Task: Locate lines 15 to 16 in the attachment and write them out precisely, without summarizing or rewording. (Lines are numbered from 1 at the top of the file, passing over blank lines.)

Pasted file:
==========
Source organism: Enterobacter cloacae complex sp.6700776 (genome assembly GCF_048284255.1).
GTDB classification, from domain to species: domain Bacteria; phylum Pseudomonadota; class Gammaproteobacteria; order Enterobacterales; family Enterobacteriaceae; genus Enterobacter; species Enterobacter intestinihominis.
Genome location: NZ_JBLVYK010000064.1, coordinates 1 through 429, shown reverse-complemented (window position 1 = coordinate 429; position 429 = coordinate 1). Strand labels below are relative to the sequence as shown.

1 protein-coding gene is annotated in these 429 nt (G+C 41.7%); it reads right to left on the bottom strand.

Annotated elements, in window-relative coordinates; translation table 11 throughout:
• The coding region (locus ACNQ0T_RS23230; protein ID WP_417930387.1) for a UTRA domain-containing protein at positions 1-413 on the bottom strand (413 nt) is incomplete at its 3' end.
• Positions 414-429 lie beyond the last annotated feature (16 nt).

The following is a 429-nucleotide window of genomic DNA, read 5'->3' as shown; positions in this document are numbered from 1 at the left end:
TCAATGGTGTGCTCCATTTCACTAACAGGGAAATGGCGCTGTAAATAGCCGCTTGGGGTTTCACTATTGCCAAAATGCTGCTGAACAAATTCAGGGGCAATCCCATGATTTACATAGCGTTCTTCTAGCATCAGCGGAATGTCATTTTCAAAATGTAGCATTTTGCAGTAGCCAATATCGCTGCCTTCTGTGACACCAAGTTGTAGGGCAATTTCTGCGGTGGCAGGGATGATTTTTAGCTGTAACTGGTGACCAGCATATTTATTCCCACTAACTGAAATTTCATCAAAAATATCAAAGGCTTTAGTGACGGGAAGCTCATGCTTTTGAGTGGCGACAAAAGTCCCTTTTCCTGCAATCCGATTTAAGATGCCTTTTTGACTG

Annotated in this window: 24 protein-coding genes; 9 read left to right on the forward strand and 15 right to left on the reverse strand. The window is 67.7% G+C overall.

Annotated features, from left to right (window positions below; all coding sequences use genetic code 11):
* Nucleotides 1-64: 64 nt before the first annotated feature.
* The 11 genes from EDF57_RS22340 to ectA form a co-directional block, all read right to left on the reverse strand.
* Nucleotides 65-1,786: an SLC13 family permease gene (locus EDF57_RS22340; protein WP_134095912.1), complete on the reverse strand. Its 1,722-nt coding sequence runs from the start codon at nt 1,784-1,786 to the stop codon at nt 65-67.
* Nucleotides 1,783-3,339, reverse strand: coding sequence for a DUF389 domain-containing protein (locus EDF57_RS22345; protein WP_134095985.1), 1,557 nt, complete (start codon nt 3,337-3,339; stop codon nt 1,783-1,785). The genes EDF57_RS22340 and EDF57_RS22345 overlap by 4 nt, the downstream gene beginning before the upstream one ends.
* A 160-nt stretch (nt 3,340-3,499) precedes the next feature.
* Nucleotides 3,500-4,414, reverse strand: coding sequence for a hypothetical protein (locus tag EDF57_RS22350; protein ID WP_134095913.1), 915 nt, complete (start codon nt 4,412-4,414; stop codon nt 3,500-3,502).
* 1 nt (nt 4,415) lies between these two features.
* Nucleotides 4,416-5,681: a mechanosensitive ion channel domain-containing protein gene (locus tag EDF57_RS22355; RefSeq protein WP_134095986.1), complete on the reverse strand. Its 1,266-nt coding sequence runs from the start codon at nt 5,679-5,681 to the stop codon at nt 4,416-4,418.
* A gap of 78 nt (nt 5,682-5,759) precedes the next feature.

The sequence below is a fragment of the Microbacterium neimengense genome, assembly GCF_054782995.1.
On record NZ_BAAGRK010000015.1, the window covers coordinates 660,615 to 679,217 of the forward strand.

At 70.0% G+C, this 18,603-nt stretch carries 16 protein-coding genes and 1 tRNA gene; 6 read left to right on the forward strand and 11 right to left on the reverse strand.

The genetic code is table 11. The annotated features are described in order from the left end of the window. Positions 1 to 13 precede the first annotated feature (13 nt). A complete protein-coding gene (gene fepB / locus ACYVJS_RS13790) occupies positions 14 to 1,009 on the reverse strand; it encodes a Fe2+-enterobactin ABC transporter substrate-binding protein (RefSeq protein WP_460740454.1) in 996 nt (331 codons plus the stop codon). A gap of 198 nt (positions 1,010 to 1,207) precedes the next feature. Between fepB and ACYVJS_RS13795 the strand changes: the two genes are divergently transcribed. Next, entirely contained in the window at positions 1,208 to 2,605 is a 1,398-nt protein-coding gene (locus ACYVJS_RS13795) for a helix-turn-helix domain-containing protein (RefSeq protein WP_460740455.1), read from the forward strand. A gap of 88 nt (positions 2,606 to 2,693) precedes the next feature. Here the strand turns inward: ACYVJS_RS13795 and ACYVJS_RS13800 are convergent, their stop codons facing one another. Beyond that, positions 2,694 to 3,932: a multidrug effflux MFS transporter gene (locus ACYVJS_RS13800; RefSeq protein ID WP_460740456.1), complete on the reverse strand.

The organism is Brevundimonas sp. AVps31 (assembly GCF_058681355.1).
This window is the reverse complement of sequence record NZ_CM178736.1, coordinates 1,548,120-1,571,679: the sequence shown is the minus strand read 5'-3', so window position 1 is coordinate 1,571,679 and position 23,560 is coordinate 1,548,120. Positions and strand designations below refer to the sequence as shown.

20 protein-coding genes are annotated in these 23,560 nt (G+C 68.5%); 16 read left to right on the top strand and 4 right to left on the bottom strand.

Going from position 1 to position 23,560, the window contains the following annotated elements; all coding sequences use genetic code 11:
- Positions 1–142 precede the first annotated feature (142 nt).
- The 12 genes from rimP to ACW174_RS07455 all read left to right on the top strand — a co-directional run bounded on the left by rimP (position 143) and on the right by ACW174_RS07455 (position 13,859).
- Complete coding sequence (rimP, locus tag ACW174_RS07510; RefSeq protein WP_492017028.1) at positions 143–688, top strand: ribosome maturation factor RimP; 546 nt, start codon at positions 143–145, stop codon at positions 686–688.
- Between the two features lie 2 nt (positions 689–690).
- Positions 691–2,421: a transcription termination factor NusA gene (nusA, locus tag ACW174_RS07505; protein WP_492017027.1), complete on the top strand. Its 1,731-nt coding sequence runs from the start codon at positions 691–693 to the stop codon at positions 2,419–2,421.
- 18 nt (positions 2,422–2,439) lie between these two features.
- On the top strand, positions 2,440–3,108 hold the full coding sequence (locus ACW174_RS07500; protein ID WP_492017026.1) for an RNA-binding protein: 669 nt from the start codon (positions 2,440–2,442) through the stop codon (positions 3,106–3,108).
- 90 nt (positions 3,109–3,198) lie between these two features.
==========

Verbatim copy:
* Nucleotides 1,783-3,339, reverse strand: coding sequence for a DUF389 domain-containing protein (locus EDF57_RS22345; protein WP_134095985.1), 1,557 nt, complete (start codon nt 3,337-3,339; stop codon nt 1,783-1,785). The genes EDF57_RS22340 and EDF57_RS22345 overlap by 4 nt, the downstream gene beginning before the upstream one ends.
* A 160-nt stretch (nt 3,340-3,499) precedes the next feature.